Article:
Anyone in the vicinity of a school just prior to the morning bell and after the last bell of the day knows full well that chaos is the norm. Some locations are worse than others, of course, but there’s always a convergence and something of a scramble.
That’s not a problem contained to the school property, however. Quite the opposite, in fact, as the traffic and parking woes typically spill out onto municipal roads. While Woolwich is now dealing with issues around St. Boniface school in Breslau, the problem is not unique. The township reports issues such as parents parking their cars in front of driveways are found at other schools, too.
In newer neighbourhoods, parking issues are undoubtedly worsened by the small lots that severely restrict on-street parking, for instance. In this case, the school is located in an evolving community where the construction of new houses is ongoing, meaning traffic flows are in flux. That adds an extra layer of complexity as the township looks to the likes of speed limits, parking restrictions and the placement of stop signs.
St. Boniface has a kiss-and-drop area, but does not use it. A reconfiguration of the site is in the works, and Woolwich will be looking for the school to provide more space to ease the current traffic bottlenecks. Other concerns such as speeding are another matter, though the township has an uphill battle in convincing those calling for action that the problem is typically one of perception, not actual speeding.
At times, the traffic woes seem intractable. That’s because at a fundamental level the problem stems from parents driving their kids to school instead of letting them walk, cycle, board or use other alternatives, even when those choices would be faster, safer, better for the environment and for the health of their children. School officials know this, which is why they encourage participation in so-called active transportation programs.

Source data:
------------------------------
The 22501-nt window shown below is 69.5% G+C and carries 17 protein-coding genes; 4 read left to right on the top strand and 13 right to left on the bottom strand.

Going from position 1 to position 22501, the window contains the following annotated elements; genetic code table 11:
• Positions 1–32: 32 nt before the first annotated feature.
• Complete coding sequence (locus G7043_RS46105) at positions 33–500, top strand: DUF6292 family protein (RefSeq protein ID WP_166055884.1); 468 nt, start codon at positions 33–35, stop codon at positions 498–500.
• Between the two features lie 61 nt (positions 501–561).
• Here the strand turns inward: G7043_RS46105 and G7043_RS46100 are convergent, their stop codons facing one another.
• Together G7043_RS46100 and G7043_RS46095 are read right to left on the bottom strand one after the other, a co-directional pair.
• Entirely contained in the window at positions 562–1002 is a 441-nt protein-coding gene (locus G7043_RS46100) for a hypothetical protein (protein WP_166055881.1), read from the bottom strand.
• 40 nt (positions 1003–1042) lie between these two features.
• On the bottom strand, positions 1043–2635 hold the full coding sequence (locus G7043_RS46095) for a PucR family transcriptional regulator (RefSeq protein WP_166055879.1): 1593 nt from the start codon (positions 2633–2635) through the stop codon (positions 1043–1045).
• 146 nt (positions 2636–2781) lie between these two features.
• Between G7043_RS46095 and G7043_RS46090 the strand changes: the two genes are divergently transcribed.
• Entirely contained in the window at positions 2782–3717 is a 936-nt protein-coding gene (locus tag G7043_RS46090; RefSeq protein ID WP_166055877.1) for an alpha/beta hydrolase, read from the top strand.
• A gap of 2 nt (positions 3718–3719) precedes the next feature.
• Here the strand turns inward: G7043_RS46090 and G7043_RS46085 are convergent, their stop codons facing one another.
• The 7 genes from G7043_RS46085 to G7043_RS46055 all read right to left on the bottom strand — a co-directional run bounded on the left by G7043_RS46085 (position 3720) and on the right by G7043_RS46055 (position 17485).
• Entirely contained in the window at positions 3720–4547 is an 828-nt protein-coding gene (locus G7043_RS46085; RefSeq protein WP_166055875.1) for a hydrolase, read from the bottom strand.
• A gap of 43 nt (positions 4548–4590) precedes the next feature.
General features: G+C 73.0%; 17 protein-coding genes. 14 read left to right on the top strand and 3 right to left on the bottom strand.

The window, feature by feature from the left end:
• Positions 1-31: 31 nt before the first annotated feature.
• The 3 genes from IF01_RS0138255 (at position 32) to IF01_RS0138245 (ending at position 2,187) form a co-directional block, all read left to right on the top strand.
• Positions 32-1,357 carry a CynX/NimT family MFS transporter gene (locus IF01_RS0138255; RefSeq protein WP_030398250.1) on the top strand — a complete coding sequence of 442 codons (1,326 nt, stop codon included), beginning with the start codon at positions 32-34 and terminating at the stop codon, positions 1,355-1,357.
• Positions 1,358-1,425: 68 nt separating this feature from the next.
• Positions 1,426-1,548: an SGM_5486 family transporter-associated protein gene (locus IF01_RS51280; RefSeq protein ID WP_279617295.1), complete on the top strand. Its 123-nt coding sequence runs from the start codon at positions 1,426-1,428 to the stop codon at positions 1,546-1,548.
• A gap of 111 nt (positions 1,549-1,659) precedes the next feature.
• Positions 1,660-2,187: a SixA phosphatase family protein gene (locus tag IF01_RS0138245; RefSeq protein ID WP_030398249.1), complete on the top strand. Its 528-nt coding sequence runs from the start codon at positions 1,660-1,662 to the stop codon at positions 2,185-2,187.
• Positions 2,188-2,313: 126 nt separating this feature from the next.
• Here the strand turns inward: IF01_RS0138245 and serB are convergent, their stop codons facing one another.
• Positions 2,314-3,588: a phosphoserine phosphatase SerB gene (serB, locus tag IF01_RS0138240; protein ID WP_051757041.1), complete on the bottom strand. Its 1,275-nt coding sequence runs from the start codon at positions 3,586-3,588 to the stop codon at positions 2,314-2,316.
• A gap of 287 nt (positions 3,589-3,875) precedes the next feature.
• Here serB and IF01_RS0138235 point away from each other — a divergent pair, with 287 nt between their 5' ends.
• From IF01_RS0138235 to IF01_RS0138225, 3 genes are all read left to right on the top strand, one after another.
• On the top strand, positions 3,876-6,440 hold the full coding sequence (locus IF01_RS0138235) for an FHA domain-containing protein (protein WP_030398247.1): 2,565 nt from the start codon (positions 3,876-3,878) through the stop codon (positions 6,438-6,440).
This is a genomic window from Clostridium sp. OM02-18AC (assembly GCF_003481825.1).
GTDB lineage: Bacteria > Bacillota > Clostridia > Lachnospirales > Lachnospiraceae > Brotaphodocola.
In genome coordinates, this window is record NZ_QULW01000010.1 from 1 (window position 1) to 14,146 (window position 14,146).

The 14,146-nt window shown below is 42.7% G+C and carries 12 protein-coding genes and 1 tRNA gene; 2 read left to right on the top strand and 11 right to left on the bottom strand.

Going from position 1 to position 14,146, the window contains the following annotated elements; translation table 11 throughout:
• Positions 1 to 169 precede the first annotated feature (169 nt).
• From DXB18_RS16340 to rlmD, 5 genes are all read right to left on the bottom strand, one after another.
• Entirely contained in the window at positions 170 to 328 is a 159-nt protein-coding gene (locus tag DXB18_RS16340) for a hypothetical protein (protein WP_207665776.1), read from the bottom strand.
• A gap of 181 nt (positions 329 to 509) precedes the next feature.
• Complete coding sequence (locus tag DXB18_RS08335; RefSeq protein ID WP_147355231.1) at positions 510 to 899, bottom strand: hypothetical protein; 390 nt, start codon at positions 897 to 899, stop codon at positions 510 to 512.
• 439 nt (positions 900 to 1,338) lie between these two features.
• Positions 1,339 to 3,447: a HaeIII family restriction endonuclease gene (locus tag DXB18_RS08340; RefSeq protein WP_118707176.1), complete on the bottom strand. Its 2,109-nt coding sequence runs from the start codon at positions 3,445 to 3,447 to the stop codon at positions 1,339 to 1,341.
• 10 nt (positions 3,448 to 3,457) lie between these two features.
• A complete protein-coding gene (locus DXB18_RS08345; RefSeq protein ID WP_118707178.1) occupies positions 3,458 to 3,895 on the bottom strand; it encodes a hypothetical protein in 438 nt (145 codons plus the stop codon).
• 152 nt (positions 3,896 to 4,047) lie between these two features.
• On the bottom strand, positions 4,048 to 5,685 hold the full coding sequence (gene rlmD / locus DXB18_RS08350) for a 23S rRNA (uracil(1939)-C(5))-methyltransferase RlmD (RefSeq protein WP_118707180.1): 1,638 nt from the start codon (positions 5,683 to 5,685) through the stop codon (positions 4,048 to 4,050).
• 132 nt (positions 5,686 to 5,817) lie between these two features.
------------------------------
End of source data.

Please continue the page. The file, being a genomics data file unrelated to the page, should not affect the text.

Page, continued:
The benefits are clear. We all know we need to increase daily physical activity, improve the safety of our communities, reduce traffic congestion around schools, improve air quality, reduce greenhouse gas emissions, and create communities where people choose to walk. Knowing is one thing. Putting it into action is another.
Debates are ongoing about the advisability of parents driving their children to school.
Increasingly, students who aren’t bused travel to and from school in their parents’ cars, rather than walking or bicycling. While previous generations may not have walked to school barefoot in the snow, uphill both ways, kids did get there under their own steam much more frequently than is the case today.
Concerned about obesity and falling fitness levels, authorities have been encouraging kids to travel under their own steam. In Waterloo Region, the public health department promotes the practice, and planners pay more attention to safe school routes.
From an environmental perspective, every car trip avoided results in fewer greenhouse gas emissions. And keeping the car away from schools is also much safer: accident statistics show school zones have become one of the most dangerous places in our communities. Families that would like to walk opt to take the car because they don’t want to become another pedestrian statistic.
We’ve become so dependent on driving to school that the ‘school run’ accounts for 25 to 30 per cent of morning rush hour trips.
The goal is to deal with congestion to increase the safety of kids going to and from school. But measures taken to date have not been effective, in part because some parents remain uncooperative, even heaping abuse on officials attempting to bring order to the drop-off areas.
As human nature is unlikely to change in the near-term, schools will have to do a better job of accommodating the situation as it is, not how they’d like it to be.